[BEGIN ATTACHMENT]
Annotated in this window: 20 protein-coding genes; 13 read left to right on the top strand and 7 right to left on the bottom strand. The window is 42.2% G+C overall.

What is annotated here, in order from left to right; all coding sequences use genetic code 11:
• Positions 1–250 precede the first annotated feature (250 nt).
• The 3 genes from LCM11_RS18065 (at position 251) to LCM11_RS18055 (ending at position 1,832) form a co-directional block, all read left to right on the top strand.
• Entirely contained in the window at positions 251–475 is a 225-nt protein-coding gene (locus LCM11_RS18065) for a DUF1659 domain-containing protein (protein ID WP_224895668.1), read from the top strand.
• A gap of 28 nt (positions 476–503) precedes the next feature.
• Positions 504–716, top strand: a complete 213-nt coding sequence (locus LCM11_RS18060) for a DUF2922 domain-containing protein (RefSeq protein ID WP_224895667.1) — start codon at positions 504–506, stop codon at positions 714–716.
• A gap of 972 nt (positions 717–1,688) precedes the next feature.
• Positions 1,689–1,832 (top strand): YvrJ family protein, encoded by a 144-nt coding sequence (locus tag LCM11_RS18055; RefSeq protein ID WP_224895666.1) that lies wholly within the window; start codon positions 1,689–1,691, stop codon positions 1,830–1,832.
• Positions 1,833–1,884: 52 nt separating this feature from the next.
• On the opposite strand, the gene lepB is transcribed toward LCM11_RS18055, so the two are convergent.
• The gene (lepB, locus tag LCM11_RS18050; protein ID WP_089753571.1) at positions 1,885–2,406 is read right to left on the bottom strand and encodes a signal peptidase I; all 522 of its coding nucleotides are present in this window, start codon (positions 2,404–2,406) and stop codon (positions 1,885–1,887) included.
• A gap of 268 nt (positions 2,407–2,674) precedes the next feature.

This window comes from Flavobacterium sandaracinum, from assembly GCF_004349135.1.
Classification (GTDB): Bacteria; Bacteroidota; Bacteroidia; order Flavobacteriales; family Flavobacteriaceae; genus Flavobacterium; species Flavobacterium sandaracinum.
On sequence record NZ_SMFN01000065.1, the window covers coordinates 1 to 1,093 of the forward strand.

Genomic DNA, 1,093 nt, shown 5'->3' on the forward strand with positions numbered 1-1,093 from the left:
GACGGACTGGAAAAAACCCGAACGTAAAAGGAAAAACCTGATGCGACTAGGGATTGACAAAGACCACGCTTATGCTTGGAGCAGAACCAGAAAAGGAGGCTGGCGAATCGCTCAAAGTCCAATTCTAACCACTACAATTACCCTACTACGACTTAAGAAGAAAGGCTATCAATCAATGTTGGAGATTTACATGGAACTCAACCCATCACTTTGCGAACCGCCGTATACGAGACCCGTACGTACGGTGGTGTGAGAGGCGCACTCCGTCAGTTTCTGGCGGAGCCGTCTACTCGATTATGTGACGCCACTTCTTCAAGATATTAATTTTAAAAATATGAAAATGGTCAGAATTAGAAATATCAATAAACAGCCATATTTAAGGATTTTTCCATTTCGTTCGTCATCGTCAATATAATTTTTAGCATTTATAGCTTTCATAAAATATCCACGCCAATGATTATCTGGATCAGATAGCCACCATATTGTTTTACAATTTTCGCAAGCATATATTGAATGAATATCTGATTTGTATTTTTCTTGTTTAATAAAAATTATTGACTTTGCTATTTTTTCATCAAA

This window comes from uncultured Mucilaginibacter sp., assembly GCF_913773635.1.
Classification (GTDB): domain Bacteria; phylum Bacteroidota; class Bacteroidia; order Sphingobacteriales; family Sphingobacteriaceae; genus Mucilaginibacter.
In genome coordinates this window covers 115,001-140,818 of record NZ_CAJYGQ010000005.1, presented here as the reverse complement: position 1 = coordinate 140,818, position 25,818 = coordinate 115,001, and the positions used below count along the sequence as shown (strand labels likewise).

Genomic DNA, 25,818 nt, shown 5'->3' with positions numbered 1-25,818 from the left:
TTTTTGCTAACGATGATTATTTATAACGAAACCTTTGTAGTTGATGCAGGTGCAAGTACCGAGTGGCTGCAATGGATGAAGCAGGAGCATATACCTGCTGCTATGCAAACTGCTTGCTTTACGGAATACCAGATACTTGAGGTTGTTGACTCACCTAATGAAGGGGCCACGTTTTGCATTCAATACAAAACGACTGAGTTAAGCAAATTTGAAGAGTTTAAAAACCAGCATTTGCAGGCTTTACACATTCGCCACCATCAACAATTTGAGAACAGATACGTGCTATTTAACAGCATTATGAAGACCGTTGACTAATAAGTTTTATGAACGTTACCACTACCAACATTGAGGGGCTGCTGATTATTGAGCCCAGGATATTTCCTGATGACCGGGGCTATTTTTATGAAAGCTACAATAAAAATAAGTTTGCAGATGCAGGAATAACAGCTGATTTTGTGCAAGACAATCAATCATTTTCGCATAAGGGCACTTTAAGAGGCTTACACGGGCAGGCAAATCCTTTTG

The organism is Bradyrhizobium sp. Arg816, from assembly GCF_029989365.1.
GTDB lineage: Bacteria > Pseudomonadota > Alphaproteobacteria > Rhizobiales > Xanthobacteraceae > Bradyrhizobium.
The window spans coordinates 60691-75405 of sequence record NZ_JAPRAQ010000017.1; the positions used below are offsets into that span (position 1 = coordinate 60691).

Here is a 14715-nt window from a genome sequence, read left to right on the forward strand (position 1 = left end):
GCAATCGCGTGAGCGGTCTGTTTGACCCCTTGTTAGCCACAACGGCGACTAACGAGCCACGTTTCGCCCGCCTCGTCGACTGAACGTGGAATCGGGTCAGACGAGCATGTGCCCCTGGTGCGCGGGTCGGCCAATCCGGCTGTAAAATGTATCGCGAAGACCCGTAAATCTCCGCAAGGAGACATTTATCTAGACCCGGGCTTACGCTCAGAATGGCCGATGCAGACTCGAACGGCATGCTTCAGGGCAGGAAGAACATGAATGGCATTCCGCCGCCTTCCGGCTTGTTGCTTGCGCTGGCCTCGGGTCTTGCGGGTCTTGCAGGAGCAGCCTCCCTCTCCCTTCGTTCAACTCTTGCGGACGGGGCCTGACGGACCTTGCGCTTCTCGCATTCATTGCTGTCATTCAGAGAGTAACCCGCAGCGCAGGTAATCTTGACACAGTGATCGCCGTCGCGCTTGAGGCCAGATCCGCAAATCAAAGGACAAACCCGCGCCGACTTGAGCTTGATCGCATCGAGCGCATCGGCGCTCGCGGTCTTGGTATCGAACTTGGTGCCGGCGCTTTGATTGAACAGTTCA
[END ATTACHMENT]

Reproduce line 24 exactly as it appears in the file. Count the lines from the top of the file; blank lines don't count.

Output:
The organism is Bradyrhizobium sp. Arg816, from assembly GCF_029989365.1.